Coexisting With Wild Snakes

Keeping Snakes Away

Wild snakes often appear living around homeowners/business owners property, and sometimes even enter homes. Let’s go over several reasons why this may be.

Food Source : If you are finding snakes frequently on your property that means they are probably finding a food source. In many cases that food source is rodents. Eliminate rodents and you drastically reduce the likelihood of snakes living on your property.

Habitat : Many yards, especially those in wild areas, are attractive to snakes because they provide a suitable home. Piles of firewood, rocks, mulch, tin, plywood, etc. provide great hiding spots for not only snakes, but the food items they seek. Tall grass and brushy areas should also be eliminated.

Overwintering : Snakes often spend the winter in the foundation of houses. Repair cracks in your foundation and/or porches in the summer when snakes are traveling through their home range.

Note About Repellents: Despite what you’ve heard, there is no “snake repellent”. Do not waste your money on worthless products, and please DO NOT use mothballs or other harsh chemicals on your property. They do not keep snakes away and can pose a health hazard for you and your pets.

 Realistically, there is no way to keep snakes 100% away from your home, but following the advice in this article will reduce the number of snakes living on your property.

Safely Observing Snakes

When snakes are seen on your property it is wise to keep a safe distance unless you can positively identify the species as being non-venomous. Wild snakes often seek open areas to bask in the sun and this is when they become highly visible. In most cases the snake will move on by itself.

Children and Snakes : Teach your children to respect snakes (and all wild animals) and to keep their distance. Show them areas on your property where snakes may be found and teach them to stay away from those areas unless accompanied by an adult. Make sure they know not to stick their hands and feet in rock crevices and under logs.

Pets and Snakes : Unfortunately, dogs often cannot resist snakes and many venomous bites occur. Dogs have a certain degree of resistance to venom, but always seek the attention of your vet should a venomous bite occur. A bite from a non-venomous snake will be a lesson, but it is harmless to your dog. There are many organizations that will train your dog to avoid snakes. Please seek one out. Here are some general tips :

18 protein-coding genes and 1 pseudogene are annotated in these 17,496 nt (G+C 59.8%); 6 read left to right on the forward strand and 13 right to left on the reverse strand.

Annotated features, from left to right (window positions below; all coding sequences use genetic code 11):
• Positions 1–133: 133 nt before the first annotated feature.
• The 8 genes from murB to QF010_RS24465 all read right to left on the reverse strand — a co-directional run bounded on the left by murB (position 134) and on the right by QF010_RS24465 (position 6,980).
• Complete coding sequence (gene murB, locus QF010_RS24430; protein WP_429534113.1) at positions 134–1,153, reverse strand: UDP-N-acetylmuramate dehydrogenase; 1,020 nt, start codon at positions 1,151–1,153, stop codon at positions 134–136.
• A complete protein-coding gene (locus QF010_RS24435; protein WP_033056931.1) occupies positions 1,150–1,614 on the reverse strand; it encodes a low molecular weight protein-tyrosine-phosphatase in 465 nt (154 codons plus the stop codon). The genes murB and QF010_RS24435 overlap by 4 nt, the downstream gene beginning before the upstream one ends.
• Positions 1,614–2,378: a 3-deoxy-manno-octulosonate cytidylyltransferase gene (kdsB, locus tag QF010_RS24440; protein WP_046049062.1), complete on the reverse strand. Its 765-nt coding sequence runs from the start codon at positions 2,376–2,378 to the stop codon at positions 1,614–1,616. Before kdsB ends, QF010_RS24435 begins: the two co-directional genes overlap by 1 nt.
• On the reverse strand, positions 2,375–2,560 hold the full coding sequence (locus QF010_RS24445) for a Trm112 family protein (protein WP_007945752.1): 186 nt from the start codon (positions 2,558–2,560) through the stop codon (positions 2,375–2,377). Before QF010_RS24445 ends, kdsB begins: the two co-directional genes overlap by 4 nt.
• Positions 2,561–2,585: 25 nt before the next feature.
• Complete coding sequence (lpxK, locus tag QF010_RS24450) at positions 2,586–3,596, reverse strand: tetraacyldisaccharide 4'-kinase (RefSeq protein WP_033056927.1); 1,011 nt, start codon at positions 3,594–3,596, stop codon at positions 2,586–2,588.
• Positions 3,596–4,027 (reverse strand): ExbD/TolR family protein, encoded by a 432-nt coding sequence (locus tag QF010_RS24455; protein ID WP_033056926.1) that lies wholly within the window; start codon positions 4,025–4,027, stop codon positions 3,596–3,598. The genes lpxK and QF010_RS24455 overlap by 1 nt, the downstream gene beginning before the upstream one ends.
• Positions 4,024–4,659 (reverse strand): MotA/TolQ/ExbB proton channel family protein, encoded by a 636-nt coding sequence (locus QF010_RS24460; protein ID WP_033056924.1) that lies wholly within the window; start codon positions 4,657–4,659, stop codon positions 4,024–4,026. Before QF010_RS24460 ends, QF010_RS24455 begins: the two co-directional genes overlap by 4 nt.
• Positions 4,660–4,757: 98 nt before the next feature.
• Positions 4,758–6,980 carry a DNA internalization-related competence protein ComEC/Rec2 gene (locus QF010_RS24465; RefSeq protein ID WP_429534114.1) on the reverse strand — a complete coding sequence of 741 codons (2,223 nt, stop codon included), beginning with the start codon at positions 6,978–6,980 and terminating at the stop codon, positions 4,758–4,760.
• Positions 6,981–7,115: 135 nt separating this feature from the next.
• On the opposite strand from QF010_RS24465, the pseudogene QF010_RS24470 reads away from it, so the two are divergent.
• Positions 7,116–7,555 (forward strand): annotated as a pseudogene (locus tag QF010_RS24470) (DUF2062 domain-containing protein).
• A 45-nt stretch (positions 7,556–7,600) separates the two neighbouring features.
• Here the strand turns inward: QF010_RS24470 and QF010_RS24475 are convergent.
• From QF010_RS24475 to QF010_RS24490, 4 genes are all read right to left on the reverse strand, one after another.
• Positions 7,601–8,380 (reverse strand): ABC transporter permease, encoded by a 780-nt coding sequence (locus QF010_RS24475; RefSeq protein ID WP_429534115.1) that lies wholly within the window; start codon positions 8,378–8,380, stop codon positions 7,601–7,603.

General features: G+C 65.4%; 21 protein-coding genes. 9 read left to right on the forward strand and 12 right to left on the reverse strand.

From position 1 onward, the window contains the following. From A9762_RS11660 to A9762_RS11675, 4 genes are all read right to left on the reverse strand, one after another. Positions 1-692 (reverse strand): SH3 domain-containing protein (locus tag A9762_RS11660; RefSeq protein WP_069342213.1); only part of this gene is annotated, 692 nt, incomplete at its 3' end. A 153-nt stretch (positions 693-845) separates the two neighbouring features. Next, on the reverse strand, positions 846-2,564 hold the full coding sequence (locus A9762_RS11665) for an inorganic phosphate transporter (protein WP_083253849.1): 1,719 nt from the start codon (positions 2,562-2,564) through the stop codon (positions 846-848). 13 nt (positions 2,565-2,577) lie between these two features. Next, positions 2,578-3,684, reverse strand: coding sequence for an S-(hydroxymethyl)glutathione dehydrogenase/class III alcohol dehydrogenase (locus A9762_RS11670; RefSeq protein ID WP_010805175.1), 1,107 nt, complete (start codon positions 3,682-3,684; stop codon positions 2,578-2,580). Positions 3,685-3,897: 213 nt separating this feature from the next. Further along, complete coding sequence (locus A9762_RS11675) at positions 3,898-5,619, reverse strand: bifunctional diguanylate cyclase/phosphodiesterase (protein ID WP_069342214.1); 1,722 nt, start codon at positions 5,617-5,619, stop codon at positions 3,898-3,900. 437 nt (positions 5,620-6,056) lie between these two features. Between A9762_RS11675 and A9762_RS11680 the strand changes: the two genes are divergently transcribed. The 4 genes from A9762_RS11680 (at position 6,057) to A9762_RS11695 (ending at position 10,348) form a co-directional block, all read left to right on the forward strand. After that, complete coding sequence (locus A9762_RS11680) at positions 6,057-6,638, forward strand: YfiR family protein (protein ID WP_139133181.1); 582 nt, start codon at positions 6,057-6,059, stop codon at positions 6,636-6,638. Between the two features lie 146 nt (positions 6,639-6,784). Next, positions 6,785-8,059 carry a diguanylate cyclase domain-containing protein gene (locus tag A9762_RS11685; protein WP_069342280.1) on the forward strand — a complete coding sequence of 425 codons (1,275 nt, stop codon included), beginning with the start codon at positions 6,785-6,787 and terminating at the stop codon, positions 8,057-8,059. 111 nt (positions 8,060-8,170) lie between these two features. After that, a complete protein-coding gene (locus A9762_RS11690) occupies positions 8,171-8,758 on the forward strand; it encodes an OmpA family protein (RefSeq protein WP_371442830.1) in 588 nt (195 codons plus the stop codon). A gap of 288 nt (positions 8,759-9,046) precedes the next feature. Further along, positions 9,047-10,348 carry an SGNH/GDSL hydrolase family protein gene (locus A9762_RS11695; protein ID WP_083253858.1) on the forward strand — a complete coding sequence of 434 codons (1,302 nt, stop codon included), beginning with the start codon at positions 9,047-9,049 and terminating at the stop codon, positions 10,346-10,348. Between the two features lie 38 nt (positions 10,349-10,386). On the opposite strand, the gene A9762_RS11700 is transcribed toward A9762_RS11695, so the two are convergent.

Venomous Snakes : When you have positively identified a venomous snake on your property it is pertinent to STAY AWAY. Most venomous bites occur when someone attempts to handle the snake. This means DO NOT try to move or kill the snake with your bare hands. In most cases, the snake will move on by itself. In some cases you may wish to have the snake removed.


Removing Snakes From Your Property or Home

There are many local organizations and individuals around the country that will come and remove snakes from your property. They do so without killing the snake and will relocate the snake a safe distance away. If you wish to locate someone who will come out to your property, please post in the group and explain your situation. We will do our best to help you.

 If you are comfortable enough to remove non-venomous snakes by yourself, please refer to the following image :

(the snake pictured is a venomous cottonmouth. However, I do not recommend this technique for venomous snake unless you are experienced.)


Note About Relocation : Snakes have defined home ranges and several studies have shown that they do not do well – and most die – if relocated more than 1/2 mile. If you are relocating a snake please find the closest wooded area within 1/4 to 1/2 mile.

Final Thoughts

Snakes are fascinating creatures! Having them living on your property can be a rewarding and educational experience, especially for children.

 Please take the time to learn the snakes native to your area. In most areas of the United States, non-venomous snakes will be much more common than venomous species.

 All creatures deserve to live and have an important role in the ecosystem. Snakes are no exception. Live and let live.

© 2016 Mike Van Valen

Wild Snakes : Education & Discussion

Herpetology Unit


2 thoughts on “Coexisting With Wild Snakes

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